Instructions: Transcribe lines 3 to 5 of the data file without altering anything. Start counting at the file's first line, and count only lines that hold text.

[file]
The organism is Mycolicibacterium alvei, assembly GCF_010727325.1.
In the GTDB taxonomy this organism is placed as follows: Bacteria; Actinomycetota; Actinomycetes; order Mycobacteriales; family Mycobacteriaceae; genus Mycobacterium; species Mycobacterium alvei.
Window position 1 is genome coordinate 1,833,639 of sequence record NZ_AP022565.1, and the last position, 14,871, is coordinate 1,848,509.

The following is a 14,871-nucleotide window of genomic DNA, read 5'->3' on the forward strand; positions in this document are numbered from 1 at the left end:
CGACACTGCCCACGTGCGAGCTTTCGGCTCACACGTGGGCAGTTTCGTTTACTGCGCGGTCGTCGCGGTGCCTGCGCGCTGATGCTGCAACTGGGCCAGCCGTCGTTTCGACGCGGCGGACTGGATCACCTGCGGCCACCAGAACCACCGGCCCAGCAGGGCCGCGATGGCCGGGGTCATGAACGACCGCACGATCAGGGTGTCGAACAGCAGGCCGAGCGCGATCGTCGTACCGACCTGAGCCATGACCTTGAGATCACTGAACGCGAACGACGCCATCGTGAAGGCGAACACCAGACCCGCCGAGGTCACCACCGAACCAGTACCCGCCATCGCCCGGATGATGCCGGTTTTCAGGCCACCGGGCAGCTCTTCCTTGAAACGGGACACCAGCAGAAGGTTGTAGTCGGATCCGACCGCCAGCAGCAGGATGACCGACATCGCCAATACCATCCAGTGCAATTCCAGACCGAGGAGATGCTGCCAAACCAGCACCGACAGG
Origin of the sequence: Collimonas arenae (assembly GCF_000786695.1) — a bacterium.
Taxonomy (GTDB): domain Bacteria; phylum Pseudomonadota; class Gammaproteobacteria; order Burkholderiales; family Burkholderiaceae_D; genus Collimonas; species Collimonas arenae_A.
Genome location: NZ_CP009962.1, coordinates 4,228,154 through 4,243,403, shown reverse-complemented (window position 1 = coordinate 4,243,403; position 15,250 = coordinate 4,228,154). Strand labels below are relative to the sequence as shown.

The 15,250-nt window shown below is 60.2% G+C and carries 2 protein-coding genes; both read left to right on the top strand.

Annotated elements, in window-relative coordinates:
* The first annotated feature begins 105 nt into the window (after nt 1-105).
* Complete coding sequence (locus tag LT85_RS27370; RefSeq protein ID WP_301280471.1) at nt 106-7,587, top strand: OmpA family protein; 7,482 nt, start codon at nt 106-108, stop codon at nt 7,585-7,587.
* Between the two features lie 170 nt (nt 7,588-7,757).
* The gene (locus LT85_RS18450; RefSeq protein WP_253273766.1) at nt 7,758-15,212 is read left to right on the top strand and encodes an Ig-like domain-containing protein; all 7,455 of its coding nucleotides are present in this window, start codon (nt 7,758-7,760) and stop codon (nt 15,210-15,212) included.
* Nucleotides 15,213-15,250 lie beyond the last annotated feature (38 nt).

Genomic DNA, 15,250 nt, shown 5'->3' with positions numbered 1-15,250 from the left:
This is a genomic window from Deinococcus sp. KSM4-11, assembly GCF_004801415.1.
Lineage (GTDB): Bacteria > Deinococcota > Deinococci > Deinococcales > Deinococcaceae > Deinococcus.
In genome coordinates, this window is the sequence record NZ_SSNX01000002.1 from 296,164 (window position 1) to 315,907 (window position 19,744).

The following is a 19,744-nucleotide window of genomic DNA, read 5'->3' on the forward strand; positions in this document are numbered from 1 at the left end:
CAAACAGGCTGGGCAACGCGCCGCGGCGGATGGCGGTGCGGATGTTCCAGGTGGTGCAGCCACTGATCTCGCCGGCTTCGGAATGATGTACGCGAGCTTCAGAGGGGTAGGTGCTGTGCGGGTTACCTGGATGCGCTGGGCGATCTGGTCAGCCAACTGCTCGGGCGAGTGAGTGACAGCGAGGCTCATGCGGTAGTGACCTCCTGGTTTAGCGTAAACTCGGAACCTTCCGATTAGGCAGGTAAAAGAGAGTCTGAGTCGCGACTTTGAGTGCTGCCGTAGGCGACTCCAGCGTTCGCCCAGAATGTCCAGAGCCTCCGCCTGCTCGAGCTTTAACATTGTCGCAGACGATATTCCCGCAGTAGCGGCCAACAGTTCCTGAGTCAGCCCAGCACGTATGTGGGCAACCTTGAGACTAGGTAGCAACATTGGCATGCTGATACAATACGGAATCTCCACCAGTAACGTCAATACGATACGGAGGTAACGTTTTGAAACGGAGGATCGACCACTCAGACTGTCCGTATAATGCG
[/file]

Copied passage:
Window position 1 is genome coordinate 1,833,639 of sequence record NZ_AP022565.1, and the last position, 14,871, is coordinate 1,848,509.

The following is a 14,871-nucleotide window of genomic DNA, read 5'->3' on the forward strand; positions in this document are numbered from 1 at the left end:
CGACACTGCCCACGTGCGAGCTTTCGGCTCACACGTGGGCAGTTTCGTTTACTGCGCGGTCGTCGCGGTGCCTGCGCGCTGATGCTGCAACTGGGCCAGCCGTCGTTTCGACGCGGCGGACTGGATCACCTGCGGCCACCAGAACCACCGGCCCAGCAGGGCCGCGATGGCCGGGGTCATGAACGACCGCACGATCAGGGTGTCGAACAGCAGGCCGAGCGCGATCGTCGTACCGACCTGAGCCATGACCTTGAGATCACTGAACGCGAACGACGCCATCGTGAAGGCGAACACCAGACCCGCCGAGGTCACCACCGAACCAGTACCCGCCATCGCCCGGATGATGCCGGTTTTCAGGCCACCGGGCAGCTCTTCCTTGAAACGGGACACCAGCAGAAGGTTGTAGTCGGATCCGACCGCCAGCAGCAGGATGACCGACATCGCCAATACCATCCAGTGCAATTCCAGACCGAGGAGATGCTGCCAAACCAGCACCGACAGG